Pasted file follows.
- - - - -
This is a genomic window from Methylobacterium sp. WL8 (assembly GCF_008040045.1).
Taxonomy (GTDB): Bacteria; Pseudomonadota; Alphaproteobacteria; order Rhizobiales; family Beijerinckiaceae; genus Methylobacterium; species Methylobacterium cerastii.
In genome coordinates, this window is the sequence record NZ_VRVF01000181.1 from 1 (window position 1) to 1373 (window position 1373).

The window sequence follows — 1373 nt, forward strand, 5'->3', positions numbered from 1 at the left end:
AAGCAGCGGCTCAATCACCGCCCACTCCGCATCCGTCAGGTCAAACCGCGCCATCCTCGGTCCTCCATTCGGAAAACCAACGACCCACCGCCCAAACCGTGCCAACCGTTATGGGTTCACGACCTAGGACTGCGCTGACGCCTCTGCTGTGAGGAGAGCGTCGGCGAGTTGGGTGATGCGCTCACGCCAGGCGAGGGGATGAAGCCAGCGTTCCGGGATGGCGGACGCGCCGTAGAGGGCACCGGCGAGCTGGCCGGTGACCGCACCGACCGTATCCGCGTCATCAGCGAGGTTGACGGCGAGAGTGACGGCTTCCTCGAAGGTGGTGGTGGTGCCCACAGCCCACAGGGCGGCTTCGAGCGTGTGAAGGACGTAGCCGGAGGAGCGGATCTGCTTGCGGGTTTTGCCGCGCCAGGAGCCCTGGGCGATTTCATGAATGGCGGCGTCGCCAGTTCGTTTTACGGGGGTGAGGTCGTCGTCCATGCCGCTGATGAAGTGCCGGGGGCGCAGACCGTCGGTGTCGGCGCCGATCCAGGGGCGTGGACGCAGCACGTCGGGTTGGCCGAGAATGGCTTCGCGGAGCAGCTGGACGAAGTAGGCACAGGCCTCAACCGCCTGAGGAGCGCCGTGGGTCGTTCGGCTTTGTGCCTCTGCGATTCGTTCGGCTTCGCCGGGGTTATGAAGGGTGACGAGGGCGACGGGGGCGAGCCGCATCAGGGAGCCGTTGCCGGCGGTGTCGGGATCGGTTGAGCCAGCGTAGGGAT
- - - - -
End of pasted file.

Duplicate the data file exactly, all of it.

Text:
This is a genomic window from Methylobacterium sp. WL8 (assembly GCF_008040045.1).
Taxonomy (GTDB): Bacteria; Pseudomonadota; Alphaproteobacteria; order Rhizobiales; family Beijerinckiaceae; genus Methylobacterium; species Methylobacterium cerastii.
In genome coordinates, this window is the sequence record NZ_VRVF01000181.1 from 1 (window position 1) to 1373 (window position 1373).

The window sequence follows — 1373 nt, forward strand, 5'->3', positions numbered from 1 at the left end:
AAGCAGCGGCTCAATCACCGCCCACTCCGCATCCGTCAGGTCAAACCGCGCCATCCTCGGTCCTCCATTCGGAAAACCAACGACCCACCGCCCAAACCGTGCCAACCGTTATGGGTTCACGACCTAGGACTGCGCTGACGCCTCTGCTGTGAGGAGAGCGTCGGCGAGTTGGGTGATGCGCTCACGCCAGGCGAGGGGATGAAGCCAGCGTTCCGGGATGGCGGACGCGCCGTAGAGGGCACCGGCGAGCTGGCCGGTGACCGCACCGACCGTATCCGCGTCATCAGCGAGGTTGACGGCGAGAGTGACGGCTTCCTCGAAGGTGGTGGTGGTGCCCACAGCCCACAGGGCGGCTTCGAGCGTGTGAAGGACGTAGCCGGAGGAGCGGATCTGCTTGCGGGTTTTGCCGCGCCAGGAGCCCTGGGCGATTTCATGAATGGCGGCGTCGCCAGTTCGTTTTACGGGGGTGAGGTCGTCGTCCATGCCGCTGATGAAGTGCCGGGGGCGCAGACCGTCGGTGTCGGCGCCGATCCAGGGGCGTGGACGCAGCACGTCGGGTTGGCCGAGAATGGCTTCGCGGAGCAGCTGGACGAAGTAGGCACAGGCCTCAACCGCCTGAGGAGCGCCGTGGGTCGTTCGGCTTTGTGCCTCTGCGATTCGTTCGGCTTCGCCGGGGTTATGAAGGGTGACGAGGGCGACGGGGGCGAGCCGCATCAGGGAGCCGTTGCCGGCGGTGTCGGGATCGGTTGAGCCAGCGTAGGGAT